The following articles provide additional information on radiant floor heating. This bibliography was reviewed in November 1998.
Books and Reports
- How Come?: Hydronic Heating Questions We’ve Been Asking For More Than 100 Years (With Straight Answers), D. Holohan, Dan Holohan Associates, Inc. 1995. Available from Dan Holohan Associates, Inc. , 63 North Oakdale Avenue, Bethpage, NY, 11714; Phone: (800) 853-8882; $20.00.
- Possibilities and Limitations of Radiant Floor Cooling – #4014, B. Olesen and D. Liedelt, 1996. Available from American Society of Heating, Refrigerating, and Air-Conditioning Engineers (ASHRAE), 1791Tullie Circle NE, Atlanta, GA 30329, (800) 527-4723. $15.00.
- Pumping Away (And Other Really Cool Piping Options for Hydronic Systems), D. Holohan, Dan Holohan Associates, Inc. 1995. Available from Dan Holohan Associates, Inc. , 63 North Oakdale Avenue, Bethpage, NY, 11714; Phone: (800) 853-8882; $20.00.
- “Adding Radiant-Floor Heating,” J. Truini, Home Mechanix, (91:792) pp. 56-61, February 1995.
- “Can Radiant Floor Cooling Succeed Despite Design Limitation?” N. Nisson, Energy Design Update, (17:5) pp. 5-8, May 1997.
- “Electric-Radiant Floors,” B. Kaercher, Jr. Fine Home Building, (No. 75) pp. 68-72, June/July 1992.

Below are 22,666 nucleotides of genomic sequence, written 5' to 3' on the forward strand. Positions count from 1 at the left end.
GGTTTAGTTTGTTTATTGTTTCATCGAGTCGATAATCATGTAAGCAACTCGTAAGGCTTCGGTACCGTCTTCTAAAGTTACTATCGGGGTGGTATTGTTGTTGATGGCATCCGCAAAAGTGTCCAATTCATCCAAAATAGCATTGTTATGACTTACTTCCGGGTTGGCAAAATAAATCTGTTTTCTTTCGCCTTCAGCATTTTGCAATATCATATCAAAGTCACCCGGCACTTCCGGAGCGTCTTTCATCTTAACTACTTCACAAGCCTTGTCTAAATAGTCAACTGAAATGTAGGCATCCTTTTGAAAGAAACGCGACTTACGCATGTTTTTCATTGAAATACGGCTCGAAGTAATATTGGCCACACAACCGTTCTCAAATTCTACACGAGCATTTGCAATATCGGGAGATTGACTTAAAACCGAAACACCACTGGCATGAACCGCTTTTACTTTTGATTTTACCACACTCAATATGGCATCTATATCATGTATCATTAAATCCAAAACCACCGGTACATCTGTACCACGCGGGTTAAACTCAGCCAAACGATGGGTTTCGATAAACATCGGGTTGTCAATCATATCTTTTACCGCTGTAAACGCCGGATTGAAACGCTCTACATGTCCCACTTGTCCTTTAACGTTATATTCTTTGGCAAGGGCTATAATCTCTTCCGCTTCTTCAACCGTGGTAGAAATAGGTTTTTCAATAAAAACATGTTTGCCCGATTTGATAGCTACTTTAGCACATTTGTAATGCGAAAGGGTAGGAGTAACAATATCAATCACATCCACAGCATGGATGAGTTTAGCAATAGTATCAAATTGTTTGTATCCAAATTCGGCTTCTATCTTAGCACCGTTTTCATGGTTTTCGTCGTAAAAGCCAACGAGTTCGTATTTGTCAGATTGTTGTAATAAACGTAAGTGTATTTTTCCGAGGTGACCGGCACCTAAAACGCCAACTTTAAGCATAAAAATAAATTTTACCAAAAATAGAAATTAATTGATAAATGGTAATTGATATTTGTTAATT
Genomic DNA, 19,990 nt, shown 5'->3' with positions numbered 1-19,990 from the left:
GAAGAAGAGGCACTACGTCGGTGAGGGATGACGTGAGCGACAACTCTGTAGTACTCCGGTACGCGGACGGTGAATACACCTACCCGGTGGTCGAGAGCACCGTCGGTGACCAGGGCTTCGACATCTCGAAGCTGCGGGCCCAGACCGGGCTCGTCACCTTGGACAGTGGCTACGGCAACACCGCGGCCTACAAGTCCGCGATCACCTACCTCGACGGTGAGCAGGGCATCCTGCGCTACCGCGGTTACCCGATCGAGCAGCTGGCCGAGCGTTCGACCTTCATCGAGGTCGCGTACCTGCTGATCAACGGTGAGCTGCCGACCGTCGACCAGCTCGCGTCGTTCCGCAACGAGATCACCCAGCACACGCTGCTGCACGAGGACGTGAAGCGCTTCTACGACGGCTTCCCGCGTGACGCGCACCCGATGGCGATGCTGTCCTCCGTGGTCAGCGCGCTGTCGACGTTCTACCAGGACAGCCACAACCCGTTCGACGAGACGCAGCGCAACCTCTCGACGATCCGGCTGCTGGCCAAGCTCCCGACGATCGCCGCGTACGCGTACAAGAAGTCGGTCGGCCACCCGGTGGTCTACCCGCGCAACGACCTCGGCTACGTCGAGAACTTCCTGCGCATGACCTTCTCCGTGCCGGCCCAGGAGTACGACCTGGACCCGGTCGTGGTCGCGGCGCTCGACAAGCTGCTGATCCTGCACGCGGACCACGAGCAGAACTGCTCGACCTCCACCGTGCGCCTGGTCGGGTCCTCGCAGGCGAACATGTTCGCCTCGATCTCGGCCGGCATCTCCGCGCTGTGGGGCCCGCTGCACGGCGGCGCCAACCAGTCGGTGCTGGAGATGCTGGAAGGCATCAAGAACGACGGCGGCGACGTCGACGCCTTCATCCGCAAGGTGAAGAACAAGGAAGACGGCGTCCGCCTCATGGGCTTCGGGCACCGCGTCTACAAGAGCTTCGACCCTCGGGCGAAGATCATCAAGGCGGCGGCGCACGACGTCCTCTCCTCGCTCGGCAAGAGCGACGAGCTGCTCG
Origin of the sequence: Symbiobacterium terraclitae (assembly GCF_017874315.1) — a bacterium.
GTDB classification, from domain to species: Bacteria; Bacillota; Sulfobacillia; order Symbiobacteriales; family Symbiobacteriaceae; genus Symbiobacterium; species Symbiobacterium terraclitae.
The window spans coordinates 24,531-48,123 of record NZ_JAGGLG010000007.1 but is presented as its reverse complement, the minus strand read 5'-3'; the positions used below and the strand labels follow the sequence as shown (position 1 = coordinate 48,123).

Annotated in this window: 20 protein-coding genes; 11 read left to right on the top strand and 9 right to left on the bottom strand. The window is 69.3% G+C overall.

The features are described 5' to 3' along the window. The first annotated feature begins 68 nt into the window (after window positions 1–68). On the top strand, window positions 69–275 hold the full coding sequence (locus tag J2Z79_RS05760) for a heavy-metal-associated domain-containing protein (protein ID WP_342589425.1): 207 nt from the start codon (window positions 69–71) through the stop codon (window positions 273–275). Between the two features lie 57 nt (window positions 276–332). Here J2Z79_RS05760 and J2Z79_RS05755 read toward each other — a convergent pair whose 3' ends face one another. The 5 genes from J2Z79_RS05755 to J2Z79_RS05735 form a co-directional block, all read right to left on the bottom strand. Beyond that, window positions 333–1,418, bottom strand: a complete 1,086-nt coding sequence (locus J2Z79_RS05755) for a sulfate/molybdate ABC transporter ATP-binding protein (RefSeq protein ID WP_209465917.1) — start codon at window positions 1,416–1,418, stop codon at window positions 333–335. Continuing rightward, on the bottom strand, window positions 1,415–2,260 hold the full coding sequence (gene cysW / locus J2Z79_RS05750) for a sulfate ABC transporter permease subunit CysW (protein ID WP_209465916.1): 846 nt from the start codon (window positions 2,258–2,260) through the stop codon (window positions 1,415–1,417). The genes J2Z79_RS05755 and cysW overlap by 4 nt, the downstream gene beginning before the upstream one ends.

- “Heat at Your Feet,” Home Mechanix, (89:780) November 1993.
- “Heatway, Goodyear Square Off in Court Over Radiant System Failures,” Energy Design Update, (18:10) pp. 2-4, October 1998.
- “Hydronic Radiant Heat for Wood-Framed Floors,” J. Siegenthaler, The Journal of Light Construction, (11:11) pp. 34-37, August 1993.
- “Mixing Forced-Air and Boiler Heat,” R. Groff, Fine Home Building, (No. 85) pp. 86-87, January 1994.
- “Radiant Floor Systems,” C. Wardell, Custom Builder, (10:6) pp. 26-30, September/October 1995.
- “Radiant Slab Techniques,” J. Siegenthaler, The Journal of Light Construction, (10:11) pp. 21-24, August 1992.
- “Radiant Slab on a Tight Budget,” J. Siegenthaler, The Journal of Light Construction, (13:10) pp. 47-50, July 1995.
- “Wet or Dry System? Here’s How They Compare, “Air Conditioning, Heating & Refrigeration News, (196:4) p. 22, September 25, 1995.